Along with the release of Intel’s Thunderbolt technology, Apple also released updated MacBook Pros that is really only a minor product update.  In general, the major update includes a move from Arrandale platform on the 15-in and 17-in models and from the Core 2 Duo CPU on the 13-in model to a complete Sandy Bridge based lineup.  Dual-core CPUs ranging from 2.3 GHz to 2.7 GHz will make up the 13-in MacBook Pro while the 15-in and 17-in versions will get the quad-core variants. 

Apple updates Macbook Pros with Sandy Bridge and Thunderbolt - Mobile 4

Here is what I find interesting about this move right now: Apple says they are shipping in 1-2 business days, yet the B3 stepping of the Cougar Point chipset only just started shipping from Intel’s fabs.  Now I don’t doubt that Intel would give Apple first dibs on the first set of product from them, but it seems basically impossible that Apple would have had time to replace or repair the motherboard they had no doubt been building up over the past few weeks for this launch by Friday.  Just isn’t going to happen.  So what’s the answer?  Is there going to be a potential issue with this generation of MacBook Pro machines in the years to come with the chipset bug that has caused Intel so many headaches?  Or did Apple get lucky and only utilize the two SATA 6.0 Gb/s ports on the chipset when building the new machines?  I doubt we’ll get a straight answer from either party here, but it is interesting to discuss.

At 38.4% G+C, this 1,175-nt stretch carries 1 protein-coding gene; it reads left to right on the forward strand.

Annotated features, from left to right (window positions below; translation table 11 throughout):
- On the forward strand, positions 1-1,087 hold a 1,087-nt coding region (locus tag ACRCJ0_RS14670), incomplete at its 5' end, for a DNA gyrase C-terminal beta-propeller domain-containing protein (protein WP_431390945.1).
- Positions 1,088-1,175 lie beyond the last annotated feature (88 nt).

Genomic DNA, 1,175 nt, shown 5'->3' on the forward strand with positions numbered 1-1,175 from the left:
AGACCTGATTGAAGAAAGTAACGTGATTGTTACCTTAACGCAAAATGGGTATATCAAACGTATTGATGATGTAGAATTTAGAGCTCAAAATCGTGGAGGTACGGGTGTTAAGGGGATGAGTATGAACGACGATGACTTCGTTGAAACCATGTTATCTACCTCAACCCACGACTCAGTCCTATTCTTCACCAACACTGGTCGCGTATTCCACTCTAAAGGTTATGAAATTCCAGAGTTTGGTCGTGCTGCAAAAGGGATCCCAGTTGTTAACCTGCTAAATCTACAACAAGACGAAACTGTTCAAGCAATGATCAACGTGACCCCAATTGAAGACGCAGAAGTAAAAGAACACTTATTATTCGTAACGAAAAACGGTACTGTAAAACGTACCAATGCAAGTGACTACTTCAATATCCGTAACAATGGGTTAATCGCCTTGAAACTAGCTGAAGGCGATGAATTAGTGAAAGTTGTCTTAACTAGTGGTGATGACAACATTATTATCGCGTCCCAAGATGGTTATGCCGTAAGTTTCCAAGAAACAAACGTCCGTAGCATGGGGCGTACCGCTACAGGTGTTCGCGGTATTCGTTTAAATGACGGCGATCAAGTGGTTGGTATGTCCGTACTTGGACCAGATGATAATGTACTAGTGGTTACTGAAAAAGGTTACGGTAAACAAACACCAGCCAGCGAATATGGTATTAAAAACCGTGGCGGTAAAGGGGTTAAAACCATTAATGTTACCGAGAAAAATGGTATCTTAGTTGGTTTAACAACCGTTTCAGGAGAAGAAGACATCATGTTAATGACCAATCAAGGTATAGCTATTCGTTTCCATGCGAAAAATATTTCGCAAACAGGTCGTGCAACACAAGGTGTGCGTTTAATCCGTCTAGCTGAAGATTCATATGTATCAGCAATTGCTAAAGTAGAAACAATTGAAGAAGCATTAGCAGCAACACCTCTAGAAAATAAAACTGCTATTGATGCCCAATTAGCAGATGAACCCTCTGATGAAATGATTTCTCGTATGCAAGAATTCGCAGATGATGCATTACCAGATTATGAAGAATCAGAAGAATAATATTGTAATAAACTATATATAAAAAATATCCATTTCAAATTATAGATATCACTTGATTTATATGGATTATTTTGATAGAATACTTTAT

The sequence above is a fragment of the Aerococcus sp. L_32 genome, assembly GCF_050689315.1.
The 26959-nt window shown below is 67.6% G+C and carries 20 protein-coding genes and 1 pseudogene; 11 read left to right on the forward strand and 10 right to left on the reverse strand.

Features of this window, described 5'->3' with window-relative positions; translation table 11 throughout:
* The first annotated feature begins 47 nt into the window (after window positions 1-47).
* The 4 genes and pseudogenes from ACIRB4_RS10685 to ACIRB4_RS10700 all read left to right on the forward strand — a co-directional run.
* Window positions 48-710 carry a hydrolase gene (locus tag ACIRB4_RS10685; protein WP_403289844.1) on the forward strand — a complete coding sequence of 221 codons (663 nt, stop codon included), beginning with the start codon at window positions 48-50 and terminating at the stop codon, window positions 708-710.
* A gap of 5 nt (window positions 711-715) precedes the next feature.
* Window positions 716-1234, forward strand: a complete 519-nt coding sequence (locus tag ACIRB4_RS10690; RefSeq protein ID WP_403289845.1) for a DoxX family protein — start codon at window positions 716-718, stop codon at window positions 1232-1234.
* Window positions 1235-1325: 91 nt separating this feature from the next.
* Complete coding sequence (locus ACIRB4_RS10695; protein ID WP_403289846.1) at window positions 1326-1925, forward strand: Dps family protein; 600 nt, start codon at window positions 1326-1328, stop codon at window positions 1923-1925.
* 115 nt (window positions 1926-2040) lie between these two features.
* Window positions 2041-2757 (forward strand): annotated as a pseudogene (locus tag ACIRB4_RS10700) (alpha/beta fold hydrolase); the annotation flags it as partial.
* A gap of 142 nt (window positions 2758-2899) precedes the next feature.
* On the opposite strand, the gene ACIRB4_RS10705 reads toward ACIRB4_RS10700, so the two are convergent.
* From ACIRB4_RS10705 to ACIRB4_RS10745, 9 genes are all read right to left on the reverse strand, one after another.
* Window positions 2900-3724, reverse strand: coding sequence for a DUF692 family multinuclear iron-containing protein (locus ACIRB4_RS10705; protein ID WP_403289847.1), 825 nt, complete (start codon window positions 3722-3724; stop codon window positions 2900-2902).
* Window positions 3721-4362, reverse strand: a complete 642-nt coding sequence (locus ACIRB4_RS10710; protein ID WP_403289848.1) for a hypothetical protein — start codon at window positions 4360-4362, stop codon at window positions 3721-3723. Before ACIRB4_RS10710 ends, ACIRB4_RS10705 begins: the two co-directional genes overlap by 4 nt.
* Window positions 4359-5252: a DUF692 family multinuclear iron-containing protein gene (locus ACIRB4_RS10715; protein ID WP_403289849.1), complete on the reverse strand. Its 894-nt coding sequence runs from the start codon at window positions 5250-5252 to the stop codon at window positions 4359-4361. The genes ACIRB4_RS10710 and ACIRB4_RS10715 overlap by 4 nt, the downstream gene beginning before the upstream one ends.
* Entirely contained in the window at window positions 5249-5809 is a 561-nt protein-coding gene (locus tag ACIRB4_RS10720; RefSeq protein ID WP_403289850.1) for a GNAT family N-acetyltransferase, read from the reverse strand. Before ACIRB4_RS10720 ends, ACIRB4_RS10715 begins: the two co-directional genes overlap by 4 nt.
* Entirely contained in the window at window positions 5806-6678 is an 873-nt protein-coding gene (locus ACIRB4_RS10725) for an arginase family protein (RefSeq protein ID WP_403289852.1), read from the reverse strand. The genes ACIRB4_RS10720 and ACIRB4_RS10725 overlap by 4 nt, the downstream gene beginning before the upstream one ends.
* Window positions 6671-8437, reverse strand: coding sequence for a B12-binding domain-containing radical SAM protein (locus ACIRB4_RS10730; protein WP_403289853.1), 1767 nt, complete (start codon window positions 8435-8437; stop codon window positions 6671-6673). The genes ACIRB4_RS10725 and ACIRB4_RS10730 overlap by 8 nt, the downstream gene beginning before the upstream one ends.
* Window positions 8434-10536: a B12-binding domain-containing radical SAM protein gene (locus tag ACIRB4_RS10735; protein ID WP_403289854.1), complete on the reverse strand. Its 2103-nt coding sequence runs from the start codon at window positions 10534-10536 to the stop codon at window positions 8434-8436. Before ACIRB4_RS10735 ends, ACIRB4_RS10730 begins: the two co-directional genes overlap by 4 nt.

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Update: It is also possible that Apple is using the H61 chipset from Intel that apparently does NOT have these technical issues as it was built after the H67/P67 Cougar Point chipsets.  It lacks support for Intel RAID technology (not needed), four of the 14 USB 2.0 ports (ditto), and two lanes of PCI Express 2.0 so it would be a feasible solution for Apple that would also work around any potential SATA bug problems. 

Things are more interesting though when we look at some of the individual choices Apple made this time around.  For example, the 13-in MB Pro does not include discrete graphics at all and instead will fully depend on the integrated Intel HD 3000 series of graphics.  While in general I think the GPU portion of Sandy Bridge is more than adequate for basic notebook design, the key here is that Apple feels that the OpenCL implementation from Intel is ready for the world.  Remember that the Snow Leopard version of Mac OS requires it and that Apple has been a big proponent of the technology and the hardware acceleration it offers.  It looks like what kept NVIDIA in the fold with the previous generation 13-in model was finally overtaken by Intel.

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This also marks the first time a while (since late 2006) that Radeon graphics solutions have found there way into the Apple MacBook Pro and NVIDIA is basically completely out from Apple’s lineup at this point.  While personally I find it interesting to see Intel and AMD branded chips in a machine like this, in reality, this is what we all expected with the sandpaper-like relationship between NVIDIA and Apple after the 8000-series mess.  The Radeon HD 6490M is available on the 15-in model while the HD 6750M can be found on both it and the 17-in configuration. 

Other than that, most of the upgrades are what you would expect: more SSD options, a “Facetime” camera (to the rest of the world, it’s a webcam) and of course, Thunderbolt technology.  Now if we can just get some accessories that utilize it…